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Jurgen Appelo calls himself a creative networker. But sometimes he's a writer, speaker, trainer, entrepreneur, illustrator, manager, blogger, reader, dreamer, leader, freethinker, or… Dutch guy. Since 2008 Jurgen writes a popular blog at www.noop.nl, covering the creative economy, agile management, and personal development. He is the author of the book Management 3.0, which describes the role of the manager in agile organizations. And he wrote the little book How to Change the World, which describes a supermodel for change management. Jurgen is CEO of the business network Happy Melly, and co-founder of the Agile Lean Europe network and the Stoos Network. He is also a speaker who is regularly invited to talk at business seminars and conferences around the world. After studying Software Engineering at the Delft University of Technology, and earning his Master’s degree in 1994, Jurgen Appelo has busied himself starting up and leading a variety of Dutch businesses, always in the position of team leader, manager, or executive. Jurgen has experience in leading a horde of 100 software developers, development managers, project managers, business consultants, service managers, and kangaroos, some of which he hired accidentally. Nowadays he works full-time managing the Happy Melly ecosystem, developing innovative courseware, books, and other types of original content. But sometimes Jurgen puts it all aside to spend time on his ever-growing collection of science fiction and fantasy literature, which he stacks in a self-designed book case. It is 4 meters high. Jurgen lives in Rotterdam (The Netherlands) -- and in Brussels (Belgium) -- with his partner Raoul. He has two kids, and an imaginary hamster called George. Jurgen has posted 145 posts at DZone. You can read more from them at their website. View Full User Profile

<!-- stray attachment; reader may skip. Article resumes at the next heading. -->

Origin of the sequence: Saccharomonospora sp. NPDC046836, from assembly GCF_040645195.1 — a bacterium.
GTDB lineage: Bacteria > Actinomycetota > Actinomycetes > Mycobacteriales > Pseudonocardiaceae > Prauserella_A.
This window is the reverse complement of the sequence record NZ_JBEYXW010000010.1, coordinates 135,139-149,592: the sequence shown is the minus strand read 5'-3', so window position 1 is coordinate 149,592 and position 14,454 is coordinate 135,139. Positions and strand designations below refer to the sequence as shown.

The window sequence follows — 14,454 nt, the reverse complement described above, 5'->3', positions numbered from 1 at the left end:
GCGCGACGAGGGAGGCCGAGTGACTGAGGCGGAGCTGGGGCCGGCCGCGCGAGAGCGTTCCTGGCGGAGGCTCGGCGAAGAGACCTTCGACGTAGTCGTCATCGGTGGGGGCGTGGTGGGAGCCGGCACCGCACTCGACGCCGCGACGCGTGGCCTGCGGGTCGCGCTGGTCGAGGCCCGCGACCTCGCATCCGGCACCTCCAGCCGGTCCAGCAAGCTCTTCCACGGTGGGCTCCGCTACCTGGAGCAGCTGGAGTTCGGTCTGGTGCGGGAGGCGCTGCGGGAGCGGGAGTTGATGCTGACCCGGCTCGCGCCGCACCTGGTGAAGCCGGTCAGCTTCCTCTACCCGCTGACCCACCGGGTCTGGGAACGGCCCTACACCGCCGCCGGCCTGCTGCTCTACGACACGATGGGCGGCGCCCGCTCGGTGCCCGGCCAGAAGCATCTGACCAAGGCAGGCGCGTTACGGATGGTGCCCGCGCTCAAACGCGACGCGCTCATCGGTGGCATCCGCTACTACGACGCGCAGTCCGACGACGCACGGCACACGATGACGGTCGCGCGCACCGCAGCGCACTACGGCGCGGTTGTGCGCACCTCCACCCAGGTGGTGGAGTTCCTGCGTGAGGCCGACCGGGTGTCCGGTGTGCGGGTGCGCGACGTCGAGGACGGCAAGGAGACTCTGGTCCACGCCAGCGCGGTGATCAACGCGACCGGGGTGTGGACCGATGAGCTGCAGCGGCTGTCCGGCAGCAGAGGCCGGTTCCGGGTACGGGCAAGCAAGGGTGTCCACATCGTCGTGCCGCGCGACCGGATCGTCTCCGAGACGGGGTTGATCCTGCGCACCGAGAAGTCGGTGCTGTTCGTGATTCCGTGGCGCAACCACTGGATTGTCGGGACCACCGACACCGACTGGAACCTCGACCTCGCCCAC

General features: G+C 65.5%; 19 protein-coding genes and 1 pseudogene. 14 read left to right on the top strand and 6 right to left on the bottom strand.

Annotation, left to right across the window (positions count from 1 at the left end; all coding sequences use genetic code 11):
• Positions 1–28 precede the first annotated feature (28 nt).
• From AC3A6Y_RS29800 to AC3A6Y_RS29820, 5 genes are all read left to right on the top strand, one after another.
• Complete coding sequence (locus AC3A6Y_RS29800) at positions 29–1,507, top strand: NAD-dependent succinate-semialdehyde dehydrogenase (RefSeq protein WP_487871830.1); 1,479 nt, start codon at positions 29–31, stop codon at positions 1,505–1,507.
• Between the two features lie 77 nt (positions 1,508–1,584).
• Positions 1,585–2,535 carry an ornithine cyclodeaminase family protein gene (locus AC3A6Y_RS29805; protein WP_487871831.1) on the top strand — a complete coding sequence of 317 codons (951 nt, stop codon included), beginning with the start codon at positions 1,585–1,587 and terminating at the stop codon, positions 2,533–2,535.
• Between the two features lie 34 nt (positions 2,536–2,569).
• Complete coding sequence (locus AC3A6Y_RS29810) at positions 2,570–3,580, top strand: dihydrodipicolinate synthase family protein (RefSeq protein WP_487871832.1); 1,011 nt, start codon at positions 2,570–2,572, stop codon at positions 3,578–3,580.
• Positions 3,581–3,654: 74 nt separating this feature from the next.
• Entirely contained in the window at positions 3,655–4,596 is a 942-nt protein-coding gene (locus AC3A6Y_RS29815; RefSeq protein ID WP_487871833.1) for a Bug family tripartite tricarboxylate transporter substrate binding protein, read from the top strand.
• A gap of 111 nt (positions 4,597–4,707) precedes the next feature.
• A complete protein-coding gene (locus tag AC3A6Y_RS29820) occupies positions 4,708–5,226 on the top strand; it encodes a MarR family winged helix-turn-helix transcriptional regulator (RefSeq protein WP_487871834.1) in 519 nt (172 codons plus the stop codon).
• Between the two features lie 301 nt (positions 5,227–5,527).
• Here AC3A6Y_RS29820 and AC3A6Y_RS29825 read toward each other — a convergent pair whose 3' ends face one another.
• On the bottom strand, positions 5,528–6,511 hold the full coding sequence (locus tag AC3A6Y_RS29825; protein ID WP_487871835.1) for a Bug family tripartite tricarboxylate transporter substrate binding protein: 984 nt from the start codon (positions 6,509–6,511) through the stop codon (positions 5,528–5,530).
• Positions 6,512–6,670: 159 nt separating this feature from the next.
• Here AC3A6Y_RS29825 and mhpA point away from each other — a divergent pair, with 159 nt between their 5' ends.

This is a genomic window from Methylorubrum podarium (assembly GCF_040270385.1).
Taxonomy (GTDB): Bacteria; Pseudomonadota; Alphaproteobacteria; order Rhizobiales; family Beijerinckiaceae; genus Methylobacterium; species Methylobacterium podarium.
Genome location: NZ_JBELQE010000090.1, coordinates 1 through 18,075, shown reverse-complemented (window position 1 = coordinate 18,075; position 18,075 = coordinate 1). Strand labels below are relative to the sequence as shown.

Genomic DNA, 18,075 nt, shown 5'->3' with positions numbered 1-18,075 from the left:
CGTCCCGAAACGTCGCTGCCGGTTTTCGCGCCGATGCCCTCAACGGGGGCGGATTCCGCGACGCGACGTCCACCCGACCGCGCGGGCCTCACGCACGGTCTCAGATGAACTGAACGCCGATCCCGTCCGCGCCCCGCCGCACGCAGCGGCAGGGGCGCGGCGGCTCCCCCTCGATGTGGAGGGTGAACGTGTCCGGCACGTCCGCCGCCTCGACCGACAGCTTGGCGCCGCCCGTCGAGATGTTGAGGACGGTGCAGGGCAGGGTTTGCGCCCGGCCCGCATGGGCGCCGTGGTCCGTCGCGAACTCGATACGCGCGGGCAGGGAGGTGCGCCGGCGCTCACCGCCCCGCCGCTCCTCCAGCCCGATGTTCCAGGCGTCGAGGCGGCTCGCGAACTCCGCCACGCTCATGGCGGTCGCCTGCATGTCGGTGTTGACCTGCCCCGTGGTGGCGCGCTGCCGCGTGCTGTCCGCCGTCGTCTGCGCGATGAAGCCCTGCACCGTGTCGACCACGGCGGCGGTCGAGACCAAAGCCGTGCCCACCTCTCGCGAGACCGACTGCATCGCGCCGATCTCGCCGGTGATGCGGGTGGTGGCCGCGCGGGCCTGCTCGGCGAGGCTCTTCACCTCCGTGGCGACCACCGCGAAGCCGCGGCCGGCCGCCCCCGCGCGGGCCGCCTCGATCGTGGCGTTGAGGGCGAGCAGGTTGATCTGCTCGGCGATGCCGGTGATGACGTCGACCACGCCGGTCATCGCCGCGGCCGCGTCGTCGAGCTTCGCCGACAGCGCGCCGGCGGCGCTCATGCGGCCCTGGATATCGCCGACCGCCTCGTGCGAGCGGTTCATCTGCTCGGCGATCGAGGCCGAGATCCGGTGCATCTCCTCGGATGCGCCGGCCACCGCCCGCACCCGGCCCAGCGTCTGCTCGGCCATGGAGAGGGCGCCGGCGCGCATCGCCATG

Value Creation over Value Extraction

02.27.2013
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When you see an organization as a social value network (as I do) then you inevitably come to the conclusion that all stakeholders participate in this network in order to derive value from it. Customers, shareholders, employees, suppliers, banks, communities, business partners, governments, and everyone who is economically involved, try to get some value out of the organization. Or else they would not contribute to that collaborative project that we call a business.

But new value can only be created when that which is already valuable remains intact. When you delight customers while screwing suppliers, you’re not creating value, you’re just moving it from one stakeholder to the other. When you increase productivity while cutting corners in quality, you’re also not creating value, you’re just stealing it from the future. And when you think you create shareholder value by depleting natural resources, you’re again not creating value. You’re just transforming part of an ecosystem into an economy.

True value creation happens when you respect the things that are already valuable to some stakeholders. This means taking into account the values of people, at all levels of the hierarchy, and in all corners of the network.

Rather than viewing organizational processes as ways of extracting more economic value, great companies create frameworks that use societal value and human values as decision-making criteria.

- Rosabeth Moss Kanter,
How Great Companies Think Differently

“But”, I hear you think, “What is valuable to stakeholders? Which values should we respect and uphold? Because I want to be a true value creator!” Well, it seems you’re showing signs of curiosity, enthusiasm, and determination. Great! That means you’re already on your way to know the answer.

 

Published at DZone with permission of its author, Jurgen Appelo.

(Note: Opinions expressed in this article and its replies are the opinions of their respective authors and not those of DZone, Inc.)